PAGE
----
1. The chemotaxis of bracken spermatozoids involves their precise orientation in a gradient of bimalate or a few other similar ions. When a voltage gradient is established in a sperm suspension containing bimalate or other chemotactically active ions, a similar orientation is observed, causing the spermatozoids to swim towards the anode.

2. Photographic records of sperm responses reveal a linear relationship between turning rate and the component of the gradient perpendicular to the direction of swimming.

3. Estimates have been obtained of the ratio of the magnitudes of the two types of gradient required to produce an equal tactic response.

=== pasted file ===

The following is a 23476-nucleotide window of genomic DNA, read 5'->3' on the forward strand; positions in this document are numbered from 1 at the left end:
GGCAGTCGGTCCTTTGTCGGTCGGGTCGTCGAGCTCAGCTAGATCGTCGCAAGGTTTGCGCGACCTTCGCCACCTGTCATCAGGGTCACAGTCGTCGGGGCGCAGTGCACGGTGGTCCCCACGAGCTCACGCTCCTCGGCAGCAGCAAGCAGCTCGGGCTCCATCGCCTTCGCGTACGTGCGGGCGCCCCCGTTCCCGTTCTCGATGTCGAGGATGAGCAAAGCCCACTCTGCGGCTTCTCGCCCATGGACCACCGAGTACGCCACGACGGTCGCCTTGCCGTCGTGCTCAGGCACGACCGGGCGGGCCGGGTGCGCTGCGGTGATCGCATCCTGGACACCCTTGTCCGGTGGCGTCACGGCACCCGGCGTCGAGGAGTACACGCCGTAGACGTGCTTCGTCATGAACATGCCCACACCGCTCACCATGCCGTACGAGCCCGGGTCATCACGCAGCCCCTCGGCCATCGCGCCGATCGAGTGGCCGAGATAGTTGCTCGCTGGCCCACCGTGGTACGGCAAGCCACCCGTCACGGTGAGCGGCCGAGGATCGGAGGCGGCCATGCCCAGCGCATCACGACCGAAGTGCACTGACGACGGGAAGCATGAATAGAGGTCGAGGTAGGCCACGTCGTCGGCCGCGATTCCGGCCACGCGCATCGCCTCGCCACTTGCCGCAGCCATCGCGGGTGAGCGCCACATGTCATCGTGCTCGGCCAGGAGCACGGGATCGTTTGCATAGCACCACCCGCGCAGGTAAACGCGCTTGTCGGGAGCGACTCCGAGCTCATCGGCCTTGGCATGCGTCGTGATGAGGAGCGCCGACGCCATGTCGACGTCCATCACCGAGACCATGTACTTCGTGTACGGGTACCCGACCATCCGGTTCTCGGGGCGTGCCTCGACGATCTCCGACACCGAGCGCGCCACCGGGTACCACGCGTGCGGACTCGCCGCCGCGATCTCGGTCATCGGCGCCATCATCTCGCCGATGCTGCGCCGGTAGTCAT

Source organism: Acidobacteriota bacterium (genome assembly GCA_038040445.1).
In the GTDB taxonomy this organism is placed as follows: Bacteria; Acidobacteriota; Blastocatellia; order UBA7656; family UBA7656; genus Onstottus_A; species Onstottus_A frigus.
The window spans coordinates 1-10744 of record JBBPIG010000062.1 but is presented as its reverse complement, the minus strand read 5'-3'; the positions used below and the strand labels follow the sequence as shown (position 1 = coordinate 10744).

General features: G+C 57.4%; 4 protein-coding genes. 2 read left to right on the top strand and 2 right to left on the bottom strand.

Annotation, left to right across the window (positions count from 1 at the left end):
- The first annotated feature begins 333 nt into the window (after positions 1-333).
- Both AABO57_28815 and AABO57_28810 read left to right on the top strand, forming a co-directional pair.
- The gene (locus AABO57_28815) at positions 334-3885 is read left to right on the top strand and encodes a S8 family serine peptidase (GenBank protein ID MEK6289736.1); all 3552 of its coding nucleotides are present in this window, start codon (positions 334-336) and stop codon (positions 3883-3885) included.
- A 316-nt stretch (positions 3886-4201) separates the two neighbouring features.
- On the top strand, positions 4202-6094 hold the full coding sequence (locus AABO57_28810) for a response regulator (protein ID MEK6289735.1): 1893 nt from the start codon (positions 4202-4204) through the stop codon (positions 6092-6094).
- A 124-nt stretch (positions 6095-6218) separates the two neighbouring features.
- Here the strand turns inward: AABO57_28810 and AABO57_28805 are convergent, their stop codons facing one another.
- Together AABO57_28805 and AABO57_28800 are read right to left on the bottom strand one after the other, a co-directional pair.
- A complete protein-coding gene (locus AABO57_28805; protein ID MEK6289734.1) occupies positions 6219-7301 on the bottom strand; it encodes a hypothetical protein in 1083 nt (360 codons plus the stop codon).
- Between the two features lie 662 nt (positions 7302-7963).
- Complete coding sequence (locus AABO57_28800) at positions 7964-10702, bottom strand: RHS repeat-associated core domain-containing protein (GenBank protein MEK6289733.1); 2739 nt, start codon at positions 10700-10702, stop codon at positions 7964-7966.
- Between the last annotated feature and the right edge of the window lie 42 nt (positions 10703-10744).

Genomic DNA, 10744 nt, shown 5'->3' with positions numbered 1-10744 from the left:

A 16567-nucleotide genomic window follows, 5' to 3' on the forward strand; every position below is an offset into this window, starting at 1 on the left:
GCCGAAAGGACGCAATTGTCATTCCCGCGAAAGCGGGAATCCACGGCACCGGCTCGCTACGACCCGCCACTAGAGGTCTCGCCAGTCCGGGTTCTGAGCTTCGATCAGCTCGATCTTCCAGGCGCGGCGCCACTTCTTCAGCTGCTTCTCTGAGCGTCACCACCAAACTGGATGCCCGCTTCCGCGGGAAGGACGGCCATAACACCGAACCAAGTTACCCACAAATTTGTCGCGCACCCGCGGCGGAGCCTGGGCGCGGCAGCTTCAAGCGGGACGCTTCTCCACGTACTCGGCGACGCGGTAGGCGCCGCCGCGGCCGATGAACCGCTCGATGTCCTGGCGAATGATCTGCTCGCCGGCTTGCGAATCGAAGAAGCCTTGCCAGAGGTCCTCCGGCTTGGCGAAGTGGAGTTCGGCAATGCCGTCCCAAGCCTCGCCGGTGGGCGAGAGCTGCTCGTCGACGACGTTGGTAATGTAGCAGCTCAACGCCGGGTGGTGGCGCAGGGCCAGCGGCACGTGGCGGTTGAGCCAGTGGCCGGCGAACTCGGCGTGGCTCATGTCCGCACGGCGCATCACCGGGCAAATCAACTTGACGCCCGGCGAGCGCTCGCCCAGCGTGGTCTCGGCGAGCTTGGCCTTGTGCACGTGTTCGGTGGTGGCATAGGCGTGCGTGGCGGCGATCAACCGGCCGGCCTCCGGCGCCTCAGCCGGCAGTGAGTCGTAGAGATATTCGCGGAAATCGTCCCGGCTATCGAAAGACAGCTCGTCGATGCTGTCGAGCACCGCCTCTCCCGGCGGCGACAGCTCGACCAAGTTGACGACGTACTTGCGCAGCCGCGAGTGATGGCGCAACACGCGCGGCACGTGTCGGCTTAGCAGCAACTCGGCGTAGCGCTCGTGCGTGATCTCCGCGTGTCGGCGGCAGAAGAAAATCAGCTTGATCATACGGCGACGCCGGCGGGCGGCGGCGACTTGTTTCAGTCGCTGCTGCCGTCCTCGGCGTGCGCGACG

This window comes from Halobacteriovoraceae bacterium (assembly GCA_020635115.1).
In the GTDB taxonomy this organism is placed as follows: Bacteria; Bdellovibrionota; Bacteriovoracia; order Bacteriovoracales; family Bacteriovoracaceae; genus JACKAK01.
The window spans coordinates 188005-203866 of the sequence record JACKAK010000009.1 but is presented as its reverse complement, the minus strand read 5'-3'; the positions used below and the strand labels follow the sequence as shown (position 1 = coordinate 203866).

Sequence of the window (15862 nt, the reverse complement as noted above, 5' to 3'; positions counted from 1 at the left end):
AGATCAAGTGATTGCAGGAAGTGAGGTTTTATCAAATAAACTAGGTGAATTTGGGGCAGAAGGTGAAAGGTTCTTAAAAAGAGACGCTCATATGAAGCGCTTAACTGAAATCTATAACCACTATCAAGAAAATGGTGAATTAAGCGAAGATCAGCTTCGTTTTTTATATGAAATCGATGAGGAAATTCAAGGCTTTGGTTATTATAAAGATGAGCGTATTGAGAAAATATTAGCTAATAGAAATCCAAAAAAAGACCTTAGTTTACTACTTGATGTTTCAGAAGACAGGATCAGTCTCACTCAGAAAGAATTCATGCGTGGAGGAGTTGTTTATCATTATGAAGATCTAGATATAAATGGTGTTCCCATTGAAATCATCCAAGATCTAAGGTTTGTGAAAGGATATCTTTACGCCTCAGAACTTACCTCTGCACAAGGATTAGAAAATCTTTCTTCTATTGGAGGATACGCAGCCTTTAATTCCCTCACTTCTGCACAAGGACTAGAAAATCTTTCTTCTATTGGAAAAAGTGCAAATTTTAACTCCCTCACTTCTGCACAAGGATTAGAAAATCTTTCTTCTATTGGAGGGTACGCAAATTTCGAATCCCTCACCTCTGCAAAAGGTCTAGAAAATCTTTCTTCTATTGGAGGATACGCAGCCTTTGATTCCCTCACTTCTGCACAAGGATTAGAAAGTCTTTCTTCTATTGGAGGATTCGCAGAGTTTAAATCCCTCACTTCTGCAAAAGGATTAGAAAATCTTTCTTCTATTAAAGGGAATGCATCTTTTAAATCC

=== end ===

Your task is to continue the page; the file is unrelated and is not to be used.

4. The results suggest that the sensory elements of the spermatozoids adsorb bimalate ions. The reversible adsorption of bimalate ions on ‘bimalate-combining sites’ on the anterior end of a spermatozoid might fully explain its tactic behaviour, without requiring any modification of flagellar activity by bimalate.

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